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NOAA satellite image of remnants of Tropical Storm Allison, June 12, 2001June 14, 2001 — The death toll continued to climb as the remnants of Tropical Storm Allison moved slowly eastward from Texas and Louisiana. Up to 34 storm-related deaths have been reported since Allison first moved ashore in southeast Texas. Records indicate at least 22 people died in Texas, one in Louisiana, one in Mississippi and nine in Florida. The Florida deaths include five incidents where swimmers were caught in heavy surf or riptides near Pensacola. A commercial fisherman was also reported missing in the Gulf and presumed drowned. (Click NOAA satellite image for larger view.)

NOAA's National Weather Service says extensive flooding and wind damage was reported as Allison made her way through northeast Florida and into Georgia. While the rainfall had a positive effect of easing some of the lingering drought conditions in that region, storms associated with Allison caused damage to a number of Georgia cities including Augusta, Macon and Valdosta. Georgia Governor Roy Barnes declared states of emergency in 14 east Georgia counties. A tornado destroyed several homes in Madison County, Fla., and an estimated 10 inches of rain was reported in Jacksonville where thousands of homes were damaged.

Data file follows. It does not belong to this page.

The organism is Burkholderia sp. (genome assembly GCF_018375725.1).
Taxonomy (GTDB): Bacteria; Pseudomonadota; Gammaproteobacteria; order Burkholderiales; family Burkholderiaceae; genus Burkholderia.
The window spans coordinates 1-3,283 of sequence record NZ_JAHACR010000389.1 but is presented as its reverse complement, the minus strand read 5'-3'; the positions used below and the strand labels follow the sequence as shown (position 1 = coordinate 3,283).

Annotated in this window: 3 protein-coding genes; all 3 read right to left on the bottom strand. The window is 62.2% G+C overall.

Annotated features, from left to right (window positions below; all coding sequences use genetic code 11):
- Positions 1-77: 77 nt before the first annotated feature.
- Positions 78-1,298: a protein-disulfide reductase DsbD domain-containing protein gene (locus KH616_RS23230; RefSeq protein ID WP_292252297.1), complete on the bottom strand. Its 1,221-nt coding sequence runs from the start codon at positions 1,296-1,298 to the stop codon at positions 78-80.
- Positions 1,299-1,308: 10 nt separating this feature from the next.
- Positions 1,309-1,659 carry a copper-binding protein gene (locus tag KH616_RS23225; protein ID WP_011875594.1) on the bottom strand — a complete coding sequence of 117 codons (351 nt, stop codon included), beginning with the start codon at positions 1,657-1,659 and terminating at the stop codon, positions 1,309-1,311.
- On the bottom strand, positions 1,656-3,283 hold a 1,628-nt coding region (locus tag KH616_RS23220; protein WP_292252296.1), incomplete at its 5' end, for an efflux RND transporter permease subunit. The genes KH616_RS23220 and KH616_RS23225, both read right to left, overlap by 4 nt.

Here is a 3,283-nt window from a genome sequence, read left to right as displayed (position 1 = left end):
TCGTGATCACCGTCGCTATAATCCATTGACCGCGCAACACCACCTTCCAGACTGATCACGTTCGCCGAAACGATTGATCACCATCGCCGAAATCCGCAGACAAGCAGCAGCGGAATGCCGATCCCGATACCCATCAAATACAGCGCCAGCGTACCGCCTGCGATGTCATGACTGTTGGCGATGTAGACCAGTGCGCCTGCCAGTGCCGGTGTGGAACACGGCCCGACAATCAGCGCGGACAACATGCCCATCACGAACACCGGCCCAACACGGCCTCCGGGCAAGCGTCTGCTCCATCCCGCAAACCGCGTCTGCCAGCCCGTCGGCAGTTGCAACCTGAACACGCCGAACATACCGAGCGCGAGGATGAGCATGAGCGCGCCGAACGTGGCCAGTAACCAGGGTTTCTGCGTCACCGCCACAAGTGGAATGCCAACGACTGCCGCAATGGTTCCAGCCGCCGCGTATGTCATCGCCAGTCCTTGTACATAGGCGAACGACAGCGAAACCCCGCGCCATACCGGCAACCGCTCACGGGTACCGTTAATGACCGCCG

Before moving eastward, Allison dumped rainfall amounts in excess of 35 inches in parts of southeast Texas damaging more than 16,000 homes and businesses and displacing over 10,000 families. Twenty eight counties were declared federal disaster areas by President Bush. Southern Louisiana had more than 500 homes and businesses damaged, and Governor Mike Foster declared states of emergency in 25 of the state's 64 parishes.

By mid-day Thursday, the broad center of low pressure associated with the remnants of Tropical Storm Allison had moved to southeastern North Carolina. The system was tracking slowly north by northeast and appeared to be moving toward the cooler waters off Cape Hatteras where conditions for re-invigorating are not favorable.

The forecast for the next 24 to 48 hours for southeastern Virginia and northeast North Carolina calls for widespread thunderstorms and heavy rain which could result in low land flooding and minor river flooding.

Storm Factoids:

  • Allison has dumped 100 million acre feet of water on the U.S.;
  • One acre foot of water is enough to supply the water needs of a family of four for one year;
  • In the last nine days enough rain has fallen to provide for the water needs of the entire US population for one year.

Relevant Web Sites
NOAA's Storm Watch — Get the latest weather information across the USA

National Weather Warnings

NOAA's Hydrometeorological Prediction Center — Get the latest excessive rainfall forecasts

NOAA's River Forecast Centers

NOAA's Hydrologic Information Center

River Conditions from NOAA's Hydrologic Information Center — includes national graphic

NOAA's Advanced Hydrologic Prediction Services

NOAA's Flooding Page

NOAA Flood Satellite Images

NOAA's National Hurricane Center — Get the latest advisories here

NOAA Satellite Images — The latest satellite views

Colorized Satellite Images

NOAA 3-D Satellite Images

NOAA Says 5 to 7 Hurricanes Could Threaten

NOAA's Weather Page

Media Contact:
Ron Trumbla, NOAA's National Weather Service Southern Region, (817) 978-4613 ext. 140